My questions for all of us is this: Do we, in truth and fact, by the blessing of God, in the power of the Spirit, truly believe, teach and confess that it is Christ’s body and blood that we are receiving in the Eucharist? Do we hold firmly to the blessed reality of what is happening in the Lord’s Supper? It is the Risen, Ascended and Ever-Living Lord who deigns to feed us with His body and blood? Are we fully aware of the majesty of His glory when He is present among us in this way? Do we realize precisely to whom we are singing when we sing the Agnus Dei after the consecration? To the Almighty Lord of Sabbaoth who has lovingly come among us, under the bread and wine? This truth, and this reality, should shape everything we do in the Divine Service. Let other Christian confessions who do not believe, teach and confess the actual presence of our Lord under the bread and wine find their substitutes in emotionalism, irreverence, trite and flippant actions and behaviors in the house of the Lord. Let us however always realize that we are in the presence of the Holy One of Israel and act accordingly.

Here is Pastor Harju’s post.

Some time ago I received word from one of my parishioners about
something strange they had encountered while visiting a relative’s
congregation. Apparently, during the distribution of the Blessed
Sacrament, this congregation was handing out Goldfish crackers to the
children. While the parents were receiving our Lord’s Body, a dish with
Goldfish crackers was distributed to the children at the communion
rail. I suppose this was meant to include the children in the
distribution or something like that.

Upon hearing this, I promptly asked for some details, warned against
receiving the Sacrament at congregations not in our fellowship (this
was at a parish outside the Big Three Lutheran denominations in America
- yet Lutheran), and politely explained that it’s quite devilish to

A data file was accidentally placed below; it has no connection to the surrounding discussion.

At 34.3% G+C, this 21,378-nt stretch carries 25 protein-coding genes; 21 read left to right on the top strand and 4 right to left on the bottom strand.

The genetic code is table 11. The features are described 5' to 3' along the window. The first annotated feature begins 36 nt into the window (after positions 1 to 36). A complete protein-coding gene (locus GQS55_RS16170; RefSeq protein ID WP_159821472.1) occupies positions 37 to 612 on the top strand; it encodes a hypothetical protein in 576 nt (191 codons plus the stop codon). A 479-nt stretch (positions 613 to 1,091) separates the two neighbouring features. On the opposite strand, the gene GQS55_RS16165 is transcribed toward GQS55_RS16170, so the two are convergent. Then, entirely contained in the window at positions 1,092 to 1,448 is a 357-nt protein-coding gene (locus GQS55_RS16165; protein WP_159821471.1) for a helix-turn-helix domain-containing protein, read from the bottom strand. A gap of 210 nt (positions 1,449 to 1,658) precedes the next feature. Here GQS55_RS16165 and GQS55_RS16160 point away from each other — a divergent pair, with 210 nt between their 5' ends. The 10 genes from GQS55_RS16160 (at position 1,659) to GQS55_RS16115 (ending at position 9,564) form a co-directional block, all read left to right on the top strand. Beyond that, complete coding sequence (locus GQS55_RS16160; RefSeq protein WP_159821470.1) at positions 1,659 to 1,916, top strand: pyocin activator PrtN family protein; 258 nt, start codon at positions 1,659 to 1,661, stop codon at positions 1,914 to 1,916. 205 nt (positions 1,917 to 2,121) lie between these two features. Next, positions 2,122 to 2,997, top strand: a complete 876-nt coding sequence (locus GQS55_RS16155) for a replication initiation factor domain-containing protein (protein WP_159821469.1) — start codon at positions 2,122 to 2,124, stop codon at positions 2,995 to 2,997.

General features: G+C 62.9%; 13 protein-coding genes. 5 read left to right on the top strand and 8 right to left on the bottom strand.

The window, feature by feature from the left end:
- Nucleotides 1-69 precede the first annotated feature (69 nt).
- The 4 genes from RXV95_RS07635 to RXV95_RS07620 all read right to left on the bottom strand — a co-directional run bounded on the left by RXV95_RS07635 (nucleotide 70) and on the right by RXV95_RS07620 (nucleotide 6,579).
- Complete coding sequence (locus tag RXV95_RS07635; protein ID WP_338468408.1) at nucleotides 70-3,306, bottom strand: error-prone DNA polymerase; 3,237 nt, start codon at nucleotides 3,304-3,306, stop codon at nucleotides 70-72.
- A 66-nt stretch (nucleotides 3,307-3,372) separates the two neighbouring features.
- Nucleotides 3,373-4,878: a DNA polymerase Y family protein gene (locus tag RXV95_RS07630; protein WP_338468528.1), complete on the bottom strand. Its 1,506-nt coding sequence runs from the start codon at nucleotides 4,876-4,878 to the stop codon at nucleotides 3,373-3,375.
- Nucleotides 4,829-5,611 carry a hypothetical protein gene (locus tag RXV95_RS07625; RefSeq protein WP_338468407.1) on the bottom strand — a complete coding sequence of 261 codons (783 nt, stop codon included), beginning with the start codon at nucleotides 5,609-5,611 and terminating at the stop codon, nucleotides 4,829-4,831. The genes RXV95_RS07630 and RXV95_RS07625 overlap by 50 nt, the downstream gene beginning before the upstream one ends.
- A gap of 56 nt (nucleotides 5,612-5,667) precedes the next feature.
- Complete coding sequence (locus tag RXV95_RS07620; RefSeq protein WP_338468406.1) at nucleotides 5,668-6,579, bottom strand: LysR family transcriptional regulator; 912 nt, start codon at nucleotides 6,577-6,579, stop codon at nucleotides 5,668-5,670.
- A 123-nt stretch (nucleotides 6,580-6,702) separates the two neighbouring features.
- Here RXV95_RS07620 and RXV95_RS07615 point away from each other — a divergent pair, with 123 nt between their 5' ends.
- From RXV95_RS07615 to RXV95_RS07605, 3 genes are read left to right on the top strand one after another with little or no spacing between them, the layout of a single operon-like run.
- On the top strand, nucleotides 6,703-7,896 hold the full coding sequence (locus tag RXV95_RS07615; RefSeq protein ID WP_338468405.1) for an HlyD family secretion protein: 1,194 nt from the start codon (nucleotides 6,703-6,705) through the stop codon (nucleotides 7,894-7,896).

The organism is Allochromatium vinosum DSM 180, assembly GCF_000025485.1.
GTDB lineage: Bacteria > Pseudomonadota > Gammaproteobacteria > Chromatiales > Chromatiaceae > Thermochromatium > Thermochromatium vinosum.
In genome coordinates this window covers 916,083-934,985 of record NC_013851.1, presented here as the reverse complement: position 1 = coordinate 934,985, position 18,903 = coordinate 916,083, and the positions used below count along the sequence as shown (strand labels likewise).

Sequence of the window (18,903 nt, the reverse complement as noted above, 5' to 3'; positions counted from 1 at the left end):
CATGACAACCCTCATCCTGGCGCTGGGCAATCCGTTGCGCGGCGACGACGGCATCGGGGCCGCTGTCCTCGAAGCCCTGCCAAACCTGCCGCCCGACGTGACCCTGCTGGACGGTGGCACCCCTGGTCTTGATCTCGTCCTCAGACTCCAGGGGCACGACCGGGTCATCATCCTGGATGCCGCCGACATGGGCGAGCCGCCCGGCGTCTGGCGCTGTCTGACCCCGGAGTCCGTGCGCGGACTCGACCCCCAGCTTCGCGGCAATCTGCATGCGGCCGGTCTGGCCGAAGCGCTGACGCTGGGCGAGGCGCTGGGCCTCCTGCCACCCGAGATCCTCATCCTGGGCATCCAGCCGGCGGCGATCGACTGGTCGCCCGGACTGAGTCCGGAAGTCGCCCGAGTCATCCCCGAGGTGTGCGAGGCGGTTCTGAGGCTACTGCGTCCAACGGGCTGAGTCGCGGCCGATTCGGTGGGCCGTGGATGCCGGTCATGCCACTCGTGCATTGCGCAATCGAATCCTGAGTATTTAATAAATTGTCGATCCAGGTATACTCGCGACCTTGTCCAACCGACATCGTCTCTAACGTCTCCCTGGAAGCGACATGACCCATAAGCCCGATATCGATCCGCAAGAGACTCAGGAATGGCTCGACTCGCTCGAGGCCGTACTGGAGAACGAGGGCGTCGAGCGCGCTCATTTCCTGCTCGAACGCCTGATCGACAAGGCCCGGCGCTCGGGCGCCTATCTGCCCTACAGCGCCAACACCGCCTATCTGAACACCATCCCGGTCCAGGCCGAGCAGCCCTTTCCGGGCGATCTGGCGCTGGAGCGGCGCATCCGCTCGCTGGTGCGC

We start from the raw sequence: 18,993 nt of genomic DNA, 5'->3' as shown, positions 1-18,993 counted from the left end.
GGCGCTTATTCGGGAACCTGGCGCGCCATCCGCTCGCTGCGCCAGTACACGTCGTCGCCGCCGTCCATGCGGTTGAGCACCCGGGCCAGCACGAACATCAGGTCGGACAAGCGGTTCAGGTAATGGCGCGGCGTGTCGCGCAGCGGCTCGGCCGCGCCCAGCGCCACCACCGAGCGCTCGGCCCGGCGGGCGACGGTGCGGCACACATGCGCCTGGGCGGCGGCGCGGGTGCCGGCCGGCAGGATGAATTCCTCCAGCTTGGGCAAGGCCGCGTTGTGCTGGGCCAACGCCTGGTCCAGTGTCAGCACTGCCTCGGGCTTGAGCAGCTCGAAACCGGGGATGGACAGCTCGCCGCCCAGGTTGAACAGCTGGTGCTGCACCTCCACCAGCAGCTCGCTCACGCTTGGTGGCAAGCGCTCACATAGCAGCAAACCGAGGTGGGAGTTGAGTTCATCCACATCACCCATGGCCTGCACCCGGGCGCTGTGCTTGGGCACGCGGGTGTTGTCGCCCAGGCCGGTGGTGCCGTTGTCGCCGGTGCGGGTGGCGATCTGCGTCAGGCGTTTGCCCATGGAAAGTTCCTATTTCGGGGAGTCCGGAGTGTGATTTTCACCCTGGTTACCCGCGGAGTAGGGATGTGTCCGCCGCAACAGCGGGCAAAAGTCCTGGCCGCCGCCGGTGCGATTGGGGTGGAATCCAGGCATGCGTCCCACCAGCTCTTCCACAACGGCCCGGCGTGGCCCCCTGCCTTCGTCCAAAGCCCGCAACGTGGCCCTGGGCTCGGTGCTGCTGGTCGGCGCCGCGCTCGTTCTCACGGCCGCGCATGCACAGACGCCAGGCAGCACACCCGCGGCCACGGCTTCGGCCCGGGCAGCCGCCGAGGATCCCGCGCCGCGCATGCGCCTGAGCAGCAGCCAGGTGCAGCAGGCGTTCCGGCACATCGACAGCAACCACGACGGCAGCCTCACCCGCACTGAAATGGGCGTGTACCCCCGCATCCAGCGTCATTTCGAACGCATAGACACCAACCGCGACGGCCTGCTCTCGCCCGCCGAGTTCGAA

hand out anything BUT our Lord’s Body and Blood during the
distribution. Certainly, something was *fishy* about this whole thing,
smelled of the Evil One himself, and should be avoided at all costs
(aside: how does he keep getting us with food?!)
In this sort of way I warned the flock entrusted to my care.

Fast forward to not so many weeks ago. This congregation has a new
pastor, and has for a little while now. Some of us have gladly
befriended him. Yet the poor sod made the mistake of inviting me into
his church to have a look around (with a couple of others). For those
of you who have played “Baldur’s Gate,” when I get into a new nave,
chancel, and/or sacristy I become a liturgical version of Noober.
“Heya. What’s that? Why’s that there? What do you use that for? What’s
in there? How long has that been here?” And so on. The poor man didn’t
see it coming. I’m just genuinely curious and interested in broadening
my horizens.

So while in the sacristy the pastor is showing us his communion ware,
and I see a little bag of Goldfish crackers. And so I say, “Oh, that’s
right. This is the church that was handing out the Goldfish crackers
during communion.” And the pastor kind of looks around uncomfortably
and says it is. So I cheerfully and casually explained that I’ve warned
my parishioners to avoid him/them. So
then I say, “But you don’t still do that, do you?” The cleric becomes a
bit squeemish, saying, “Yeahhhh.” So I say, “Oh.” Keep in mind, I am
trying to be polite, not to mention keep my thinking in the boundaries
of “best construction.” So I say, “Well, it’s not like you’re blessing
them, right?” Again the cleric becomes squeemish. “Oh,” I say. “Well,
it’s not like you’re putting them on the altar during the consecration,
right?” Now the poor cleric is really squeemish, and says, “Well….”
Oh, the cloud of disappointment that fell upon that sacristy.

It seems they still have been placing Goldfish crackers on the altar,
blessing them at the consecration, and distributing them to the
children. I’m pretty sure they’re not being blessed with the Verba
(oh please oh please oh please oh please). Truly, I expected the
opposite response to each of those questions I asked. In case this
pastor (who shall remain nameless, and whose congregation and location
shall remain nameless) reads this: PLEASE STOP WITH THE GOLDFISH
practice will be no battle at all for him.

Treasury of Daily Prayer Update

June 26th, 2008 4 comments

Oh, boy. I can hardly wait to get my hands on it: Treasury of Daily Prayer. As I mentioned a month or so ago, this is going to be a tremendous resource. Just today the CPH team working on the project met to talk about a really nice web site devoted to Treasury. We are pulling together a great mailing on it, including the usual sign-up posters, and a great introductory price for this beautiful book.